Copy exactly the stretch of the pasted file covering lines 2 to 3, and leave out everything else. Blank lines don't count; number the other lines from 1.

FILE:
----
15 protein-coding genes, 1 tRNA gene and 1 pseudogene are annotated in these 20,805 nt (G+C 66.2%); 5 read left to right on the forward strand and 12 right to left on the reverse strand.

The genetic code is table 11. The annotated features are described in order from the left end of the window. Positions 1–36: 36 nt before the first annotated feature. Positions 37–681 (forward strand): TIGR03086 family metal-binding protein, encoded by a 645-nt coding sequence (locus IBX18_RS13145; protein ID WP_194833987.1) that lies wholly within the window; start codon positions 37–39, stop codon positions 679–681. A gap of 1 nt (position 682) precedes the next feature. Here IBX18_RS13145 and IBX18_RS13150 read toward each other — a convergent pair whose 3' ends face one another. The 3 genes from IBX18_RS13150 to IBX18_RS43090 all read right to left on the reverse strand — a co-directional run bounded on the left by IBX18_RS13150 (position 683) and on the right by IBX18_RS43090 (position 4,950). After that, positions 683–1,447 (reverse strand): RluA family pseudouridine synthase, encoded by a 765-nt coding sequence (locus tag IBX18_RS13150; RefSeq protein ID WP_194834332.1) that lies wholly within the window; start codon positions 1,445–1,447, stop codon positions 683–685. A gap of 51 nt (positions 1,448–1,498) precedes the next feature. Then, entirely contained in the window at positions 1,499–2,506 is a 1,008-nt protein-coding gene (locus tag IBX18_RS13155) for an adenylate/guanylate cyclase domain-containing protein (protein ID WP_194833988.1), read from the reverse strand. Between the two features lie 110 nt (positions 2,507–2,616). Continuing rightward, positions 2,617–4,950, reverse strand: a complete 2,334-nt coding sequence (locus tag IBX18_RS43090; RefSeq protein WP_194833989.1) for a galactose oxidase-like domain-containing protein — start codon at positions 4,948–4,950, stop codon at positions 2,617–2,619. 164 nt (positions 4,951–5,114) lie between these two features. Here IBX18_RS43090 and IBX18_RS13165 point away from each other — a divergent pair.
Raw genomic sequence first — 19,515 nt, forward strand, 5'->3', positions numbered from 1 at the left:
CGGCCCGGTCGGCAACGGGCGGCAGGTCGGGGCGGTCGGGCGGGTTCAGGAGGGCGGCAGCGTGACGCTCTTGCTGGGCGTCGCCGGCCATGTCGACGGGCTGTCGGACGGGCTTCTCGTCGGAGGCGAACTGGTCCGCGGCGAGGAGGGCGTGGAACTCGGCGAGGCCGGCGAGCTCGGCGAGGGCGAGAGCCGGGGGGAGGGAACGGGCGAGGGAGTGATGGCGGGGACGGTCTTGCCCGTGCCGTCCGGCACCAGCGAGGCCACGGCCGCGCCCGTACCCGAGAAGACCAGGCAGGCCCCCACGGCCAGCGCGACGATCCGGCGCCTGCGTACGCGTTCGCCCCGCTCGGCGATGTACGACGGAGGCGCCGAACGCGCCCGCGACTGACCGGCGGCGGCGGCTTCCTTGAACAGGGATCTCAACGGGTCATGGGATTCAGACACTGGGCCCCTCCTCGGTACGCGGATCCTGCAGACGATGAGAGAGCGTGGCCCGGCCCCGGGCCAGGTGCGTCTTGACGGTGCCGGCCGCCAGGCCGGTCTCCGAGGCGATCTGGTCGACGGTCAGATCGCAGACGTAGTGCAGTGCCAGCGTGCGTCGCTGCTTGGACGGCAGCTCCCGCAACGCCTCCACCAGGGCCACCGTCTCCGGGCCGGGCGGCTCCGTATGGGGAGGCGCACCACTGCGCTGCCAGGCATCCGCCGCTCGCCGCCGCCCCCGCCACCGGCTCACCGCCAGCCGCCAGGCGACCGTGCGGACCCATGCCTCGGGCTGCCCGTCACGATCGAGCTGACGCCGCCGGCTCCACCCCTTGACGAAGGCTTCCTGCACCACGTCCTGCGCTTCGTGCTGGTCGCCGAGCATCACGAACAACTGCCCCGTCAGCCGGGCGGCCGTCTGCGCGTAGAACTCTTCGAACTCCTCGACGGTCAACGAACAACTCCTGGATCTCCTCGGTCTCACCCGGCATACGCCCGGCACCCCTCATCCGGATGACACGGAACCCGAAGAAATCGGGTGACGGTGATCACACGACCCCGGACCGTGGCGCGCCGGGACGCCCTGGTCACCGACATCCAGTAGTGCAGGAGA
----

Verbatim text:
The genetic code is table 11. The annotated features are described in order from the left end of the window. Positions 1–36: 36 nt before the first annotated feature. Positions 37–681 (forward strand): TIGR03086 family metal-binding protein, encoded by a 645-nt coding sequence (locus IBX18_RS13145; protein ID WP_194833987.1) that lies wholly within the window; start codon positions 37–39, stop codon positions 679–681. A gap of 1 nt (position 682) precedes the next feature. Here IBX18_RS13145 and IBX18_RS13150 read toward each other — a convergent pair whose 3' ends face one another. The 3 genes from IBX18_RS13150 to IBX18_RS43090 all read right to left on the reverse strand — a co-directional run bounded on the left by IBX18_RS13150 (position 683) and on the right by IBX18_RS43090 (position 4,950). After that, positions 683–1,447 (reverse strand): RluA family pseudouridine synthase, encoded by a 765-nt coding sequence (locus tag IBX18_RS13150; RefSeq protein ID WP_194834332.1) that lies wholly within the window; start codon positions 1,445–1,447, stop codon positions 683–685. A gap of 51 nt (positions 1,448–1,498) precedes the next feature. Then, entirely contained in the window at positions 1,499–2,506 is a 1,008-nt protein-coding gene (locus tag IBX18_RS13155) for an adenylate/guanylate cyclase domain-containing protein (protein ID WP_194833988.1), read from the reverse strand. Between the two features lie 110 nt (positions 2,507–2,616). Continuing rightward, positions 2,617–4,950, reverse strand: a complete 2,334-nt coding sequence (locus tag IBX18_RS43090; RefSeq protein WP_194833989.1) for a galactose oxidase-like domain-containing protein — start codon at positions 4,948–4,950, stop codon at positions 2,617–2,619. 164 nt (positions 4,951–5,114) lie between these two features. Here IBX18_RS43090 and IBX18_RS13165 point away from each other — a divergent pair.
Raw genomic sequence first — 19,515 nt, forward strand, 5'->3', positions numbered from 1 at the left: